Friday, January 3, 2014

Memory Lane

Dad and I spent yesterday looking through boxes of old photos and memorabilia that he's saved through the years. He kept what seems like every greeting card we ever gave him, along with his old Boy Scout uniforms and his baseball mitt. He has a heavy brass plaque from a sundial that once stood at Camp Emerson in Idyllwild, Ca., dedicated to the memory of his father, a local scoutmaster. The sundial was done in by vandals long ago, but someone sent him the plaque.

He also has several carousels of slides from a trip he took to Europe with three high school friends in the late 1950s -- they steamed across the ocean on a freighter, and wandered through England, France, Italy, Switzerland and beyond. We hauled out the slide projector and the viewing screen and went through some of the slides last night. It's so strange to see my father, who loathes travel and who can barely bring himself to cross the bay to St. Petersburg to visit the dermatologist, standing in the shadow of the Eiffel Tower in super-cool black sunglasses and a beatnik beard.

He has a hilarious cigar box filled with paperwork of dubious value, like receipts from his childhood paper route, listing all his customers and how much they prepaid for their subscriptions.

I hope it's comforting for him to look through all this stuff. He says he wants me to know what's there. It's a bit unsettling for me given the circumstances, but not unpleasant, and it is great to hear the stories. I only hope I can remember them.

(Photo: A roadside cafe in Lutz, Fla.)


  1. The important part is the telling-of-the-stories. Of course. As you know.
    How odd we humans are in what we keep. That which is of such deep meaning to ourselves so useless and meaningless to anyone else in this world. Speaking strictly for myself now.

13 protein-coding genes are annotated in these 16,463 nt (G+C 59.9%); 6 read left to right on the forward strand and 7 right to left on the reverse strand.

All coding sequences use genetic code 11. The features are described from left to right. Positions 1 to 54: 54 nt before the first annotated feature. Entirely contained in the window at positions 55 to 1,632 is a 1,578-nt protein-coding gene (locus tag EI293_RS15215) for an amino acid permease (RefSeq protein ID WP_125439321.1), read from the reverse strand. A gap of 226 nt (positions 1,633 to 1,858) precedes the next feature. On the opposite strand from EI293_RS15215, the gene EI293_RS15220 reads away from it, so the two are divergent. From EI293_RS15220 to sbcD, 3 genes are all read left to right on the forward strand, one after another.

2. when my mother finally moved to go live with my brother (dad had died years before), which lasted about 6 weeks before he put her in a family home because she needed 24 hour care, my sister and I went through all her stuff. my sister and her husband were going to move into the house and so we had to dispense and dispose of all her stuff. she had kept every card she ever got, every gift tag off every gift she ever got, every letter she ever got. the cards and letters I can understand, but every freakin' gift tag?

  3. You are making some great memories! You might have to preserve a few of those slides!

  4. That is so cool that your Dad kept receipts and little insignificant paper memorabilia. You can make a great collage out of them and frame it. I think that is such a good idea I intend to do that with my Mother's report cards.

  5. Whew! I'm all caught up now!

    So sorry to hear about your dad's health problems, & I'm so glad you're getting to spend some good time with him. Last Christmas my dad took me down to his office to show me where his will and life insurance policies are. VERY unsettling! But he's in great health (at 73) & will probably outlive me.

  6. I just caught up re. your family/dad and, having just gone through something similar this past year with my mom, I hope things go easy for all. My mom is now in a care center and when we cleaned out the house, it was unbelievable. I finally got to see my mom's wedding pictures...she had never brought them out...even when my dad was alive. Go figure! We are a strange bunch!

  7. Sounds like a bittersweet experience. I'm so glad you're there to go through your dad's stuff.

    Will we be allowed to see a pic of your dad in cool shades at the Eiffel Tower?

  8. I love stories -- always loved when my parents would tell of their growing up. It's so weird when we are reminded of their personhood as opposed to their parenthood, right?